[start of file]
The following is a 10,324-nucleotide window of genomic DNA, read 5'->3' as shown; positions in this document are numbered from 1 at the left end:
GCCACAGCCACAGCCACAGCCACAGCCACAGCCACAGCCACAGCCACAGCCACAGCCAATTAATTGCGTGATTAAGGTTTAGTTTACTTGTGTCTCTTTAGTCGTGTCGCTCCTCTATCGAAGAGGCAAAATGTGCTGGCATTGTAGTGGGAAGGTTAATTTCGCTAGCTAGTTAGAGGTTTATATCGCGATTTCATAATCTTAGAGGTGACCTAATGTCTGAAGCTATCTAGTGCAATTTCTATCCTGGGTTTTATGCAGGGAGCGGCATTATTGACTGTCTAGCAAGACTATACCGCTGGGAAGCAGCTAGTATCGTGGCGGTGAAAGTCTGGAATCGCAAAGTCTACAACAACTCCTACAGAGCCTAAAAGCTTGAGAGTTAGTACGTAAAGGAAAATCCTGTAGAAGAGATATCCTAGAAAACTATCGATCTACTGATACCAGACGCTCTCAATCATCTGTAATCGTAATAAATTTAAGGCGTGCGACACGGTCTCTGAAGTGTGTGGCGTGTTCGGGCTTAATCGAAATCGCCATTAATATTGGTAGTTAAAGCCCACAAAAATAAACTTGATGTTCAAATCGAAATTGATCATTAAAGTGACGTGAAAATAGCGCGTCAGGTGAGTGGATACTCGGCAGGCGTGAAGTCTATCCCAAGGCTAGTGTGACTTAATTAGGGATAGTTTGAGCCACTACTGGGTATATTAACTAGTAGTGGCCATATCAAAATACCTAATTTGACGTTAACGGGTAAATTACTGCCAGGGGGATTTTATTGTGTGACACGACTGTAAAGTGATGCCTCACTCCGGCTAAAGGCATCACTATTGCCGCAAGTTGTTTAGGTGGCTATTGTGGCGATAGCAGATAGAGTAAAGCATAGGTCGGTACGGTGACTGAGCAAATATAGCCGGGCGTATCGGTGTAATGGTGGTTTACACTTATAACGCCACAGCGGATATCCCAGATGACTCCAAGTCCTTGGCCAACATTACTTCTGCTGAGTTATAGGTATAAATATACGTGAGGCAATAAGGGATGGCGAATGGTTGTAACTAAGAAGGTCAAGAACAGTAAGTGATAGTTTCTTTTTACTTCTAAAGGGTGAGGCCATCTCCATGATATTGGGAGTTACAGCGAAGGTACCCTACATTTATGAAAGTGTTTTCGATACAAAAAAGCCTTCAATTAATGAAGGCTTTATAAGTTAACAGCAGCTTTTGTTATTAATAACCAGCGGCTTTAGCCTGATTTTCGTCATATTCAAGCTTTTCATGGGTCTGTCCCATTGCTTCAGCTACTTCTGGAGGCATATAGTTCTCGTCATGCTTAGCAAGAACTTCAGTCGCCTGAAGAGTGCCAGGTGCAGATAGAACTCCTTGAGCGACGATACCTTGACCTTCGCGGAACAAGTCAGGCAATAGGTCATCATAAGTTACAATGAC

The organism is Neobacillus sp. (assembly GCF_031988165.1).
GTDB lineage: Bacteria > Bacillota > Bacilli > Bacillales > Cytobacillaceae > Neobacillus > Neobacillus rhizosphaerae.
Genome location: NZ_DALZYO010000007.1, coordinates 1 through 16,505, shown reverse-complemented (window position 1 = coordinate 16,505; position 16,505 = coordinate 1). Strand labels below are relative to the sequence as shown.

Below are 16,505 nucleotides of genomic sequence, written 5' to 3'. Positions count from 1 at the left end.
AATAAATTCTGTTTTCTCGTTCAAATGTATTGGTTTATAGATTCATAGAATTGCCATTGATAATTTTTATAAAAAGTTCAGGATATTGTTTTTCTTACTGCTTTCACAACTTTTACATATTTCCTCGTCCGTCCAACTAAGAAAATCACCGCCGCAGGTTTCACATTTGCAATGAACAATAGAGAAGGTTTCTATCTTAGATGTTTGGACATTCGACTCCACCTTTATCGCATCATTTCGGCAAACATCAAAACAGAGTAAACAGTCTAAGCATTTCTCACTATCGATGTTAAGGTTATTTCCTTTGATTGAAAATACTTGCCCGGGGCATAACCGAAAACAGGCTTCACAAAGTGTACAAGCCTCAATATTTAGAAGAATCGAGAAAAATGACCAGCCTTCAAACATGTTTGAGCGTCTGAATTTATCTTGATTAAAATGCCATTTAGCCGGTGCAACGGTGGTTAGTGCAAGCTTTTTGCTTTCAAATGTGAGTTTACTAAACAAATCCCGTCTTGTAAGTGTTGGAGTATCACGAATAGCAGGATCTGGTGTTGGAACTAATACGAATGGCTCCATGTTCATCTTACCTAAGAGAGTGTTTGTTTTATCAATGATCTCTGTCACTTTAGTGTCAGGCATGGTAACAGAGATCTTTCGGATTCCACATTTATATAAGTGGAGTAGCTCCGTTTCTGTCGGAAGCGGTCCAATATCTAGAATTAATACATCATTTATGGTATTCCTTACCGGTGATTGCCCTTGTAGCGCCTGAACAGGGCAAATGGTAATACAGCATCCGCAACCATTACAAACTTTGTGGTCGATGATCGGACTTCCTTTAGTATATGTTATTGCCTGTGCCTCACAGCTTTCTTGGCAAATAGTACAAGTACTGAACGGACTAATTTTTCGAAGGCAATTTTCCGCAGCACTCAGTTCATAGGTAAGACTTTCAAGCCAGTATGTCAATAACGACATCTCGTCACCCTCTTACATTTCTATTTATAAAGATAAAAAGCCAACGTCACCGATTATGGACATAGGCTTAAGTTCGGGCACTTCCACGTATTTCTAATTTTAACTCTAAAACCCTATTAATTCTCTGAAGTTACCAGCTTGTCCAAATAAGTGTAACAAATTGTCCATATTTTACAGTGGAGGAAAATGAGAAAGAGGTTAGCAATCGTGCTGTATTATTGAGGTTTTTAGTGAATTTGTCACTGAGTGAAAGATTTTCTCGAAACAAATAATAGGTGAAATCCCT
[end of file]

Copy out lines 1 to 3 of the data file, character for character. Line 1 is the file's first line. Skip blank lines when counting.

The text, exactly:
The following is a 10,324-nucleotide window of genomic DNA, read 5'->3' as shown; positions in this document are numbered from 1 at the left end:
GCCACAGCCACAGCCACAGCCACAGCCACAGCCACAGCCACAGCCACAGCCACAGCCAATTAATTGCGTGATTAAGGTTTAGTTTACTTGTGTCTCTTTAGTCGTGTCGCTCCTCTATCGAAGAGGCAAAATGTGCTGGCATTGTAGTGGGAAGGTTAATTTCGCTAGCTAGTTAGAGGTTTATATCGCGATTTCATAATCTTAGAGGTGACCTAATGTCTGAAGCTATCTAGTGCAATTTCTATCCTGGGTTTTATGCAGGGAGCGGCATTATTGACTGTCTAGCAAGACTATACCGCTGGGAAGCAGCTAGTATCGTGGCGGTGAAAGTCTGGAATCGCAAAGTCTACAACAACTCCTACAGAGCCTAAAAGCTTGAGAGTTAGTACGTAAAGGAAAATCCTGTAGAAGAGATATCCTAGAAAACTATCGATCTACTGATACCAGACGCTCTCAATCATCTGTAATCGTAATAAATTTAAGGCGTGCGACACGGTCTCTGAAGTGTGTGGCGTGTTCGGGCTTAATCGAAATCGCCATTAATATTGGTAGTTAAAGCCCACAAAAATAAACTTGATGTTCAAATCGAAATTGATCATTAAAGTGACGTGAAAATAGCGCGTCAGGTGAGTGGATACTCGGCAGGCGTGAAGTCTATCCCAAGGCTAGTGTGACTTAATTAGGGATAGTTTGAGCCACTACTGGGTATATTAACTAGTAGTGGCCATATCAAAATACCTAATTTGACGTTAACGGGTAAATTACTGCCAGGGGGATTTTATTGTGTGACACGACTGTAAAGTGATGCCTCACTCCGGCTAAAGGCATCACTATTGCCGCAAGTTGTTTAGGTGGCTATTGTGGCGATAGCAGATAGAGTAAAGCATAGGTCGGTACGGTGACTGAGCAAATATAGCCGGGCGTATCGGTGTAATGGTGGTTTACACTTATAACGCCACAGCGGATATCCCAGATGACTCCAAGTCCTTGGCCAACATTACTTCTGCTGAGTTATAGGTATAAATATACGTGAGGCAATAAGGGATGGCGAATGGTTGTAACTAAGAAGGTCAAGAACAGTAAGTGATAGTTTCTTTTTACTTCTAAAGGGTGAGGCCATCTCCATGATATTGGGAGTTACAGCGAAGGTACCCTACATTTATGAAAGTGTTTTCGATACAAAAAAGCCTTCAATTAATGAAGGCTTTATAAGTTAACAGCAGCTTTTGTTATTAATAACCAGCGGCTTTAGCCTGATTTTCGTCATATTCAAGCTTTTCATGGGTCTGTCCCATTGCTTCAGCTACTTCTGGAGGCATATAGTTCTCGTCATGCTTAGCAAGAACTTCAGTCGCCTGAAGAGTGCCAGGTGCAGATAGAACTCCTTGAGCGACGATACCTTGACCTTCGCGGAACAAGTCAGGCAATAGGTCATCATAAGTTACAATGAC

The organism is Neobacillus sp. (assembly GCF_031988165.1).